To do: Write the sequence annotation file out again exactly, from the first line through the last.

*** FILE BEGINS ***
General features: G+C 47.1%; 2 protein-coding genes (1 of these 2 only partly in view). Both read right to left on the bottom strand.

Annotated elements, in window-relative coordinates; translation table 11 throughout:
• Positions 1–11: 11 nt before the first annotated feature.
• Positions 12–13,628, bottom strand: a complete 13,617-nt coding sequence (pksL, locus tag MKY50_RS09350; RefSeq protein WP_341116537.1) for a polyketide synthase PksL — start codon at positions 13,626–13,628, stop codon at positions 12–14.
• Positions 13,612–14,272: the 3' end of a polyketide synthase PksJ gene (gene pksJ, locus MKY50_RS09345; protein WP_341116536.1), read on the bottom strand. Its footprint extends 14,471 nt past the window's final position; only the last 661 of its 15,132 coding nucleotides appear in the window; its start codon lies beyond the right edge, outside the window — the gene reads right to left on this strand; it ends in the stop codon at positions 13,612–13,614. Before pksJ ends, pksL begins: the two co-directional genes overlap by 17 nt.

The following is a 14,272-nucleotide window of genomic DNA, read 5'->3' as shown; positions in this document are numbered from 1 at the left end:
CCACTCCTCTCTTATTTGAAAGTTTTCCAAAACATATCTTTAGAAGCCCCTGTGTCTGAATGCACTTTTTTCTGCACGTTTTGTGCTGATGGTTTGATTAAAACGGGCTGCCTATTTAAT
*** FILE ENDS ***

General features: G+C 47.1%; 2 protein-coding genes (1 of these 2 only partly in view). Both read right to left on the bottom strand.

Annotated elements, in window-relative coordinates; translation table 11 throughout:
• Positions 1–11: 11 nt before the first annotated feature.
• Positions 12–13,628, bottom strand: a complete 13,617-nt coding sequence (pksL, locus tag MKY50_RS09350; RefSeq protein WP_341116537.1) for a polyketide synthase PksL — start codon at positions 13,626–13,628, stop codon at positions 12–14.
• Positions 13,612–14,272: the 3' end of a polyketide synthase PksJ gene (gene pksJ, locus MKY50_RS09345; protein WP_341116536.1), read on the bottom strand. Its footprint extends 14,471 nt past the window's final position; only the last 661 of its 15,132 coding nucleotides appear in the window; its start codon lies beyond the right edge, outside the window — the gene reads right to left on this strand; it ends in the stop codon at positions 13,612–13,614. Before pksJ ends, pksL begins: the two co-directional genes overlap by 17 nt.

The following is a 14,272-nucleotide window of genomic DNA, read 5'->3' as shown; positions in this document are numbered from 1 at the left end:
CCACTCCTCTCTTATTTGAAAGTTTTCCAAAACATATCTTTAGAAGCCCCTGTGTCTGAATGCACTTTTTTCTGCACGTTTTGTGCTGATGGTTTGATTAAAACGGGCTGCCTATTTAAT